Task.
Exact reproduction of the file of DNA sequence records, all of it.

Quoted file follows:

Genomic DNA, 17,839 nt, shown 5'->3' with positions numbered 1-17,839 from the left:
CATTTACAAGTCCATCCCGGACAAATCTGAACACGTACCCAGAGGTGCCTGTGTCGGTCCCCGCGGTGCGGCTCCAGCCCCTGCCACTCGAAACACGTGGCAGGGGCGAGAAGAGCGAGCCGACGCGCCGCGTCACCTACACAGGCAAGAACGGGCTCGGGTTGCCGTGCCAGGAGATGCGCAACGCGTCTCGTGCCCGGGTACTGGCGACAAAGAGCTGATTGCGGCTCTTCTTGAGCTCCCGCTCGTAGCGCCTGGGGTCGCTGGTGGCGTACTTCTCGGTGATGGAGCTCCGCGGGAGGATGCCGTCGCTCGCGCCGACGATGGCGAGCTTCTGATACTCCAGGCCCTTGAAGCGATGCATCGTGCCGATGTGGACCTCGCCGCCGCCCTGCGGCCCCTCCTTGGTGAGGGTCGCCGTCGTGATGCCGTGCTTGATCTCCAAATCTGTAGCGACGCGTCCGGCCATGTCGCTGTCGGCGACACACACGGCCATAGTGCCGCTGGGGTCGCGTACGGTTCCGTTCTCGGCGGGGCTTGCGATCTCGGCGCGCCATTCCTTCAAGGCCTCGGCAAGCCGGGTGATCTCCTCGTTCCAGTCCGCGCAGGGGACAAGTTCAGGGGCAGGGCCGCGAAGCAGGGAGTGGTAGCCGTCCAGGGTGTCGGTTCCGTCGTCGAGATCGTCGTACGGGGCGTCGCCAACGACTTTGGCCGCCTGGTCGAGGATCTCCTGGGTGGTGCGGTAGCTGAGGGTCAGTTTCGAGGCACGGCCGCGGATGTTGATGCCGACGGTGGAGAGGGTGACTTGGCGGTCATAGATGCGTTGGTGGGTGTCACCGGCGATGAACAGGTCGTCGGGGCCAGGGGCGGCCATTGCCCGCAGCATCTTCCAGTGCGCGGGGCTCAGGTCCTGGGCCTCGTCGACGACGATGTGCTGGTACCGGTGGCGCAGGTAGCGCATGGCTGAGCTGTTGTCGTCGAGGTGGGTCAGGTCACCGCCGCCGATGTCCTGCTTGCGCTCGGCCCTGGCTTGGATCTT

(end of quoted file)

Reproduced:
Genomic DNA, 17,839 nt, shown 5'->3' with positions numbered 1-17,839 from the left:
CATTTACAAGTCCATCCCGGACAAATCTGAACACGTACCCAGAGGTGCCTGTGTCGGTCCCCGCGGTGCGGCTCCAGCCCCTGCCACTCGAAACACGTGGCAGGGGCGAGAAGAGCGAGCCGACGCGCCGCGTCACCTACACAGGCAAGAACGGGCTCGGGTTGCCGTGCCAGGAGATGCGCAACGCGTCTCGTGCCCGGGTACTGGCGACAAAGAGCTGATTGCGGCTCTTCTTGAGCTCCCGCTCGTAGCGCCTGGGGTCGCTGGTGGCGTACTTCTCGGTGATGGAGCTCCGCGGGAGGATGCCGTCGCTCGCGCCGACGATGGCGAGCTTCTGATACTCCAGGCCCTTGAAGCGATGCATCGTGCCGATGTGGACCTCGCCGCCGCCCTGCGGCCCCTCCTTGGTGAGGGTCGCCGTCGTGATGCCGTGCTTGATCTCCAAATCTGTAGCGACGCGTCCGGCCATGTCGCTGTCGGCGACACACACGGCCATAGTGCCGCTGGGGTCGCGTACGGTTCCGTTCTCGGCGGGGCTTGCGATCTCGGCGCGCCATTCCTTCAAGGCCTCGGCAAGCCGGGTGATCTCCTCGTTCCAGTCCGCGCAGGGGACAAGTTCAGGGGCAGGGCCGCGAAGCAGGGAGTGGTAGCCGTCCAGGGTGTCGGTTCCGTCGTCGAGATCGTCGTACGGGGCGTCGCCAACGACTTTGGCCGCCTGGTCGAGGATCTCCTGGGTGGTGCGGTAGCTGAGGGTCAGTTTCGAGGCACGGCCGCGGATGTTGATGCCGACGGTGGAGAGGGTGACTTGGCGGTCATAGATGCGTTGGTGGGTGTCACCGGCGATGAACAGGTCGTCGGGGCCAGGGGCGGCCATTGCCCGCAGCATCTTCCAGTGCGCGGGGCTCAGGTCCTGGGCCTCGTCGACGACGATGTGCTGGTACCGGTGGCGCAGGTAGCGCATGGCTGAGCTGTTGTCGTCGAGGTGGGTCAGGTCACCGCCGCCGATGTCCTGCTTGCGCTCGGCCCTGGCTTGGATCTT